declaration of war, and growing worry aboutdomestic instability, the Japanese cabinet (whosedecisions required unanimity) could not form aconsensus to accept the PotsdamDeclaration. Members of the Supreme WarCouncil—“the Big Six”—wanted the replyto Potsdam to include at least four conditions (e.g.,no occupation, voluntary disarmament); they werewilling to fight to the finish. The peace party,however, deftly maneuvered to break the stalemateby persuading a reluctant emperor to intervene. According to Hasegawa, Hirohito had become convinced that the preservation of the monarchy was at stake. Late in the evening of 9 August, the emperor and his advisers met in the bomb shelter of the Imperial Palace.Zenshiro Hoshina, a senior naval official, attended the conference and prepared a detailed account. With Prime Minister Suzuki presiding, each of the ministers had a chance to state his view directly to Hirohito. While Army Minister Anami tacitly threatened a coup (“civil war”), the emperor accepted the majority view that the reply to the Potsdam declaration should include only one condition not the four urged by “Big Six.” Nevertheless, the condition that Hirohito accepted was not the one that foreign minister Togo had brought to the conference. What was at stake was the definition of the kokutai(national policy). Togo’s proposal would have been generally consistent with a constitutional monarchy because it defined thekokutainarrowly as the emperor and the imperial household. What Hirohito accepted, however, was a proposal by the extreme nationalist Kiichiro Hiranuma which drew upon prevailing understandings of the kokutai: the “mythical notion” that the emperor was a living god. “This was the affirmation of the emperor’s theocratic powers, unencumbered by any law, based on Shinto gods in antiquity, and totally incompatible with a constitutional monarchy.” Thus, the Japanese response to the Potsdam declaration opposed “any demand which prejudices the prerogatives of his Majesty as a sovereign ruler.” This proved to be unacceptable to the Truman administration.Document 63: "Magic" – Far East Summary, War Department, Office of Assistant Chief of Staff, G-2, no. 508, August 10, 1945Source: RG 457, Summaries of Intercepted Japanese Messages ("Magic" Far East Summary, March 20, 1942 – October 2, 1945), box 7, SRS 491-547More intercepted messages on the bombing of Hiroshima.An overview of the destruction of Hiroshima [undated, circa August-September 1945] (Photo from U.S. National Archives, RG 306-NT)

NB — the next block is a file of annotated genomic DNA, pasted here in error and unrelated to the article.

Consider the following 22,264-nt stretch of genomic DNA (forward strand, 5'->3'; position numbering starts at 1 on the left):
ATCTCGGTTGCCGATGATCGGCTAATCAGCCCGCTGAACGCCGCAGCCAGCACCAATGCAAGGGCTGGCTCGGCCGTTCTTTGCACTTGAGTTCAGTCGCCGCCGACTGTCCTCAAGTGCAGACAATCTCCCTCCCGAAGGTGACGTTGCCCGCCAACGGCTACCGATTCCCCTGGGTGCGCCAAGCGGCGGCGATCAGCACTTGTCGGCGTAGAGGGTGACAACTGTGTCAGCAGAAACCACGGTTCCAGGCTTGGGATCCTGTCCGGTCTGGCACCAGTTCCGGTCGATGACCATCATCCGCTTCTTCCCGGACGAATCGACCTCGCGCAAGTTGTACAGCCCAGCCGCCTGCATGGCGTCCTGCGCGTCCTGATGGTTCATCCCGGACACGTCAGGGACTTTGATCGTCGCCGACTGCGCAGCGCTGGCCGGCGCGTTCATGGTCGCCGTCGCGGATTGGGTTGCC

Documents 64 a-b: The First Japanese Offer Intercepteda."Magic" – Diplomatic Summary, War Department, Office of Assistant Chief of Staff, G-2, No. 1233 – August 10, 1945, Top Secret Ultrab.Translation of intercepted Japanese messages, circa 10 August 10, 1945, Top Secret UltraSource: Record Group 457, Records of the National Security Agency/Central Security Service,"Magic" Diplomatic Summaries 1942-1945, box 18The first Japanese surrender offer was intercepted shortly before Tokyo broadcast it.